Friday, November 22, 2013

Since Kennedy

Those of a certain age have one of these.  Here’s mine:

A sunny midday in November, 350 miles west of Dallas on the hardscrabble turf of Lubbock, Texas, noontime recess.  A spirited schoolyard football game and a bloody knee interrupted by the skinny Cajun kid newly enrolled at Christ the King running breathless onto the field with the declaration the President had been shot.

The Sisters of St. Joseph still wore habits then.  Even the tough ones were tearful, no makeup to soak up the flow of water dripping onto those stiff white boards that spread from collar to bosom.

Not that we wouldn’t smile again.  The Beatles would appear soon, landing at the recently renamed JFK, nee Idlewild, and the Sixties took off, taking us with them.

For John Kennedy, cold warrior, the United States was called upon to bear the burden of a “long twilight struggle.”  To men and women of a certain age — at least to this certain-aged man — the years since 1963 have been a twilight time all their own, always shivering with a frisson of melancholy for the world we lost and the one that might have been.

Why, indeed, did Rice play Texas?

Friday, September 27, 2013

Summer Reading in One Town or Another

With the inmates of the public school system on furlough, our funding source for greens fees was necessarily curtailed during the summer months, so we indulged in a cheaper, but not less loved, pastime.

By the way, we were recently reacquainted with the young scholars and are here to report that boxer-revealing jeans for lightfoot lads and the skinny variety for rose-lipt maids are still the fashion, as is their disdain for a sophomore curriculum that begins with the sermons of Jonathan Winthrop. 

However, our reading addiction remained a demanding mistress this summer.  She led us to a variety of leafy glades and sunny perches.  A favorite was a public bench in front of a Southern state capitol shadowed by a monument to the Confederate soldier, the decorative flora of which, we observed, was tended by the descendants of American slaves.  This is called irony, a device we have tried to explain with little success to the denim-clad lightfoot lads and rose-lipt maids.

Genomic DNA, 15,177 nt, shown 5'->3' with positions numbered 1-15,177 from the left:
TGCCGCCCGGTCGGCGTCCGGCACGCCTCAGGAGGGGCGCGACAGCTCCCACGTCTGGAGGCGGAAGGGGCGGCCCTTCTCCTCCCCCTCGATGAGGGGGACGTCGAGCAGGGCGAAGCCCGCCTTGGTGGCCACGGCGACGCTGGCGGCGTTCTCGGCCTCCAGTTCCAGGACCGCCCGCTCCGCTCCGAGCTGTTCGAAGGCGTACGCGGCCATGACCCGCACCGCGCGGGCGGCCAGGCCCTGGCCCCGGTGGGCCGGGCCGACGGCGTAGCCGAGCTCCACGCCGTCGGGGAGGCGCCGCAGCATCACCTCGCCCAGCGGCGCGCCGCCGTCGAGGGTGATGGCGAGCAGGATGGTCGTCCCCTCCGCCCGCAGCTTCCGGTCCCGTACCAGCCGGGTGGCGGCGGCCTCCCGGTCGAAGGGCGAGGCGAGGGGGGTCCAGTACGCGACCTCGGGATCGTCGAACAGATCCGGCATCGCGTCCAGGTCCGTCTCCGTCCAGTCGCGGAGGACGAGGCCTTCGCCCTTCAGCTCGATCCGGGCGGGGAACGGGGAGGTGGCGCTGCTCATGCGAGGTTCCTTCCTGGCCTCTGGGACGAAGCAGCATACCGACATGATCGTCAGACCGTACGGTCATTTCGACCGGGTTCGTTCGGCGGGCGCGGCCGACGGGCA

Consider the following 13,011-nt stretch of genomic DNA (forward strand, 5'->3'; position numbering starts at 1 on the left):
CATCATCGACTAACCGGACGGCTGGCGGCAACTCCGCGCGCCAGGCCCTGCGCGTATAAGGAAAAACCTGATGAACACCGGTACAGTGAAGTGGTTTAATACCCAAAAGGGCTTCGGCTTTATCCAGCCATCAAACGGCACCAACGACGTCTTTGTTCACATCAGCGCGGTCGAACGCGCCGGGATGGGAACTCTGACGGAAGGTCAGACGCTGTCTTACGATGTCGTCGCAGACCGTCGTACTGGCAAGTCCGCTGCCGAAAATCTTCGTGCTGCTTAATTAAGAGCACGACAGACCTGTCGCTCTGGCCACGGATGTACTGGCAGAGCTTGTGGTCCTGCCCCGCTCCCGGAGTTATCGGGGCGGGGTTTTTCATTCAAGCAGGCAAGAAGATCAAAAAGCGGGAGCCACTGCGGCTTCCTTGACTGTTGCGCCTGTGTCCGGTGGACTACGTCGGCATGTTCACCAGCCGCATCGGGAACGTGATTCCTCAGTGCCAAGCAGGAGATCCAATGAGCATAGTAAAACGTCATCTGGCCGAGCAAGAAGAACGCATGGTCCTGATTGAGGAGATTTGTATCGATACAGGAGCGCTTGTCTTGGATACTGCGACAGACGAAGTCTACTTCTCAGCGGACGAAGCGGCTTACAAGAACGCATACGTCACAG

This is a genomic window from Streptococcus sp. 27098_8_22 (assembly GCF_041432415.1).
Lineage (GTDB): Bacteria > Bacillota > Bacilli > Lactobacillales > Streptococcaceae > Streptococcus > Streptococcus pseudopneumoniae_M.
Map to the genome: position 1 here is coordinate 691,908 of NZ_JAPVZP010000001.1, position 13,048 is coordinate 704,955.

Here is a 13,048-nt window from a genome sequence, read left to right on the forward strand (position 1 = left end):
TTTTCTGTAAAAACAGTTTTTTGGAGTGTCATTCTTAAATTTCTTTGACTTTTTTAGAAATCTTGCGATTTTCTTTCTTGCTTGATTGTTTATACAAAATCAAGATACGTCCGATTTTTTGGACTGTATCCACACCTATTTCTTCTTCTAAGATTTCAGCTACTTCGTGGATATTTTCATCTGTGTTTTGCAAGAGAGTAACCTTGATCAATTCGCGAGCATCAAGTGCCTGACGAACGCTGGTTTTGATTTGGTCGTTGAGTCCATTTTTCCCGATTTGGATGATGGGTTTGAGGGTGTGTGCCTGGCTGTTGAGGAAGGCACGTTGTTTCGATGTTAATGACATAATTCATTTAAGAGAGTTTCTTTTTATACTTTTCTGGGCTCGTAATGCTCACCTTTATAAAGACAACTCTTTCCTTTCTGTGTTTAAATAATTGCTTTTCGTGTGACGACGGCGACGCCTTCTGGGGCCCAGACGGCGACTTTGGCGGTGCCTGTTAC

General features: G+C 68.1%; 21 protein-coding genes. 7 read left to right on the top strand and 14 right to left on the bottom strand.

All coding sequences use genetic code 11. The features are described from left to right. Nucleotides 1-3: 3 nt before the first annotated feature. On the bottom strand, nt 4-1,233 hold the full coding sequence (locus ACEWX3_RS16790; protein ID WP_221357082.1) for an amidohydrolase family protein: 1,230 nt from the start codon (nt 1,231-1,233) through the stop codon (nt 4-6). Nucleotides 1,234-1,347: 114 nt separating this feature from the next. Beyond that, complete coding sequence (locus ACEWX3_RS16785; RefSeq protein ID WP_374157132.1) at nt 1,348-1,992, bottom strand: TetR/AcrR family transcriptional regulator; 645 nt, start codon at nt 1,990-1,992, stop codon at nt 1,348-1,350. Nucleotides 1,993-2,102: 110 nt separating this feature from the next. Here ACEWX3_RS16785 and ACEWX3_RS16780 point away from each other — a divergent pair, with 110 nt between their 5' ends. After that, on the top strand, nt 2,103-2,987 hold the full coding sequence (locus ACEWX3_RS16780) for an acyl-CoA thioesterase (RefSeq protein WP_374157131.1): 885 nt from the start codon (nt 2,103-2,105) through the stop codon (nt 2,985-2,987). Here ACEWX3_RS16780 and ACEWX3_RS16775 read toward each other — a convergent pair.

Before we turn to handicapping college football and the Federal Reserve, we take a minute to look back at a summerful of books under buttery buckets of sunshine.

We kicked off with an almost forgotten American novelist, James Gould Cozzens.  We had read “The Just and the Unjust” many years ago at the behest of a professor also smitten with Cozzens.  This go-around we picked up “Guard of Honor,” Cozzens’ World War II novel set on an Army Air Force base in Florida.  Sinuous revelations of character sans authorial comment -- from the meretricious to the noble, the weak and the strong -- wash against the background of race relations circa 1943.

It seems all our summer reading was invested in works exploring the variety and universality of the human condition.  We found both in Katherine Anne Porter’s “Ship of Fools” (aren’t we all?), whose cast of characters run from nattering Nazis to Spanish whoredom.  Losers take all in this one.

We also resumed our habit of reading deeply of a writer we have neglected over the years.  We had read Henry James’ “Daisy Miller” and “The Turn of the Screw” and were not inspired.  That was a mistake of callow youth.  In our dotage, we embarked on a gluttonous Jamesian journey through his earliest works:  “Watch and Ward,” “Roderick Hudson,” “The American,” “The Europeans,” and “Washington Square.”  All delineate the interior life exposed in love thwarted and requited.  Our favorite by far was “The American,” in which character is revealed by a self-made Westerner’s courtship of a young Parisian widow from a shabby noble family with a dark past.